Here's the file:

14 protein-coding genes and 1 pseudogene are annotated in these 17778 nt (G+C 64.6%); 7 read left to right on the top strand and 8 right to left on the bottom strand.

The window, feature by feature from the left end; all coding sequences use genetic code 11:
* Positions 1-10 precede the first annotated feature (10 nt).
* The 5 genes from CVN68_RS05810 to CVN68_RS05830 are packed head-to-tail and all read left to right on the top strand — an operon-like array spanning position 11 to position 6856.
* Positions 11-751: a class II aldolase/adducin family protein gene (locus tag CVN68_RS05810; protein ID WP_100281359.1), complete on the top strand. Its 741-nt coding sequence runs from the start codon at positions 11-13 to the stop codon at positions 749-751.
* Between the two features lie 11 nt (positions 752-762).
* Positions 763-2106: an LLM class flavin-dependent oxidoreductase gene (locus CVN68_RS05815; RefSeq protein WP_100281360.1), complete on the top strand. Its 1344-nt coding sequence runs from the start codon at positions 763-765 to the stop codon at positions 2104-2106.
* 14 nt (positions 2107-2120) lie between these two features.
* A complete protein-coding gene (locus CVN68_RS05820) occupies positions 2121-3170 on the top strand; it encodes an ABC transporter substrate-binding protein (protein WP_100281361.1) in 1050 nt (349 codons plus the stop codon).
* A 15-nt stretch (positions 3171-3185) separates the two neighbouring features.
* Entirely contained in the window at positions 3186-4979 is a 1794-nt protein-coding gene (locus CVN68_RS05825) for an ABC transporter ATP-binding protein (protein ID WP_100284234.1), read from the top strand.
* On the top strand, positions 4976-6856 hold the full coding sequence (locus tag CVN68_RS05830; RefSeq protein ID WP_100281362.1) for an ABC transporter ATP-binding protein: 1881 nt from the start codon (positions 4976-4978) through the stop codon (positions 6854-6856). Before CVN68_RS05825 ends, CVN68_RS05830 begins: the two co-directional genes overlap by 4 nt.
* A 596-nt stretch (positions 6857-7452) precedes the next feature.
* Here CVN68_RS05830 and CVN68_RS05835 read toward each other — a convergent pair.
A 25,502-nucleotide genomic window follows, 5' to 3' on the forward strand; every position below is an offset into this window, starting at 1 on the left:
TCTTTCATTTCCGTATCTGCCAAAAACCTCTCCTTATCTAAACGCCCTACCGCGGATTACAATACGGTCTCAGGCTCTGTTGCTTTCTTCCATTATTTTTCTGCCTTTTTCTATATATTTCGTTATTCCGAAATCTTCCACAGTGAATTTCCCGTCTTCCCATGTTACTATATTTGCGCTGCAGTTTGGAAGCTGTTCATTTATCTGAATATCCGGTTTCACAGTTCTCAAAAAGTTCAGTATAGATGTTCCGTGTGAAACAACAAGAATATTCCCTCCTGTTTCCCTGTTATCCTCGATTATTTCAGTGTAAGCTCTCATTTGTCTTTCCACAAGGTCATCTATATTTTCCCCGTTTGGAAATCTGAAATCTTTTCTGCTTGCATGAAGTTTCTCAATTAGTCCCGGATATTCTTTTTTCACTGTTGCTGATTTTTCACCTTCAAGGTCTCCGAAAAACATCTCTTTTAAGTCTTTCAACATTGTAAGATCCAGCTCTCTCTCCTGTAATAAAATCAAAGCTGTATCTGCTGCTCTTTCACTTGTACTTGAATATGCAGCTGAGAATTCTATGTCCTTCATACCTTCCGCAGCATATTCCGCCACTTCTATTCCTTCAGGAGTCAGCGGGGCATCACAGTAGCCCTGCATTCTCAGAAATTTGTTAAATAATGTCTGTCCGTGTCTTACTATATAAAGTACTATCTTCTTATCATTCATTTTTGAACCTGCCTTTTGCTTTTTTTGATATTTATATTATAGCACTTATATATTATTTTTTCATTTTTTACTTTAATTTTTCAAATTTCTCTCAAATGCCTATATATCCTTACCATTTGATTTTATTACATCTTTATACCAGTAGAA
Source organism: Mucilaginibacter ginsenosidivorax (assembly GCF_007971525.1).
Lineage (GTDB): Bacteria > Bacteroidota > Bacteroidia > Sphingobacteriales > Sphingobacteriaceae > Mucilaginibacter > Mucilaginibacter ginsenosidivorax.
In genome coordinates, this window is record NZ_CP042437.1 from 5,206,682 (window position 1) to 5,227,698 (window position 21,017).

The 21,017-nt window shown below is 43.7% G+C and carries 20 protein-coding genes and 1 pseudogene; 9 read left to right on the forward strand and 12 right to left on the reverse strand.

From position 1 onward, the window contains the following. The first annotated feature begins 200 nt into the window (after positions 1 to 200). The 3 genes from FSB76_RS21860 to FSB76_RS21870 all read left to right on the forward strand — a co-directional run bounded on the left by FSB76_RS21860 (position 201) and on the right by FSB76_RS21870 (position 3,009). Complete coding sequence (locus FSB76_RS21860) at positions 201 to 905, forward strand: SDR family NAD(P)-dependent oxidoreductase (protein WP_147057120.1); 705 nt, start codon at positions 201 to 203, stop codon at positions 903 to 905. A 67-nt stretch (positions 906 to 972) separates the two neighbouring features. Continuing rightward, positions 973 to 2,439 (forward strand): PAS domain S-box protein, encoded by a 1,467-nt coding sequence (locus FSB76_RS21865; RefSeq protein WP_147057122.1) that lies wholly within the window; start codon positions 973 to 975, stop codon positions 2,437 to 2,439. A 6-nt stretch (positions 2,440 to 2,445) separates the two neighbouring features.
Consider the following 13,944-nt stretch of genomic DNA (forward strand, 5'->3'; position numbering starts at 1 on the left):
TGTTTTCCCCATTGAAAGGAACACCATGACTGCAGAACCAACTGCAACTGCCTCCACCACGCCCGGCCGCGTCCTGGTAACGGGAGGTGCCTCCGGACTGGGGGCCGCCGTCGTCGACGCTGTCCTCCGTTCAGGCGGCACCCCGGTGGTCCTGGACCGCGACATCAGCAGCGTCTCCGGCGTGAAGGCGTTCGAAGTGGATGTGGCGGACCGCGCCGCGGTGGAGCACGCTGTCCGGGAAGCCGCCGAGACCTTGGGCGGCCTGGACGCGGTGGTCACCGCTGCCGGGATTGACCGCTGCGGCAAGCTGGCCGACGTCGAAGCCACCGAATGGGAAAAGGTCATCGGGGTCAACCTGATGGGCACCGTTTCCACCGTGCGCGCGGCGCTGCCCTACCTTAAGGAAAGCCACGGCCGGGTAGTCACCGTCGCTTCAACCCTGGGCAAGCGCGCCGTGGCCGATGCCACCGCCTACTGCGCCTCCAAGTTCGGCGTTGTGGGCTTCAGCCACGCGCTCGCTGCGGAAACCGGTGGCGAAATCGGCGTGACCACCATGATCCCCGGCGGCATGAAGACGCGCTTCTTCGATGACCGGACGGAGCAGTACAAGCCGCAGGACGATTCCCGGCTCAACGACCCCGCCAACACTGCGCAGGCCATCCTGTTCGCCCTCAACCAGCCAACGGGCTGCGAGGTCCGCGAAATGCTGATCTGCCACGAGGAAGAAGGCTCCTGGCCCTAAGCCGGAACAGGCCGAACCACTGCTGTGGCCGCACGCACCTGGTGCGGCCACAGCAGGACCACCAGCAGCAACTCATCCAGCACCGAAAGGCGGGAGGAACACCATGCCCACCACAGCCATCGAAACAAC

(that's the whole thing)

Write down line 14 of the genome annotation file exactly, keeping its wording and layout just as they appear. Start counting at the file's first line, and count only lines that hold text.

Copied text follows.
* Here CVN68_RS05830 and CVN68_RS05835 read toward each other — a convergent pair.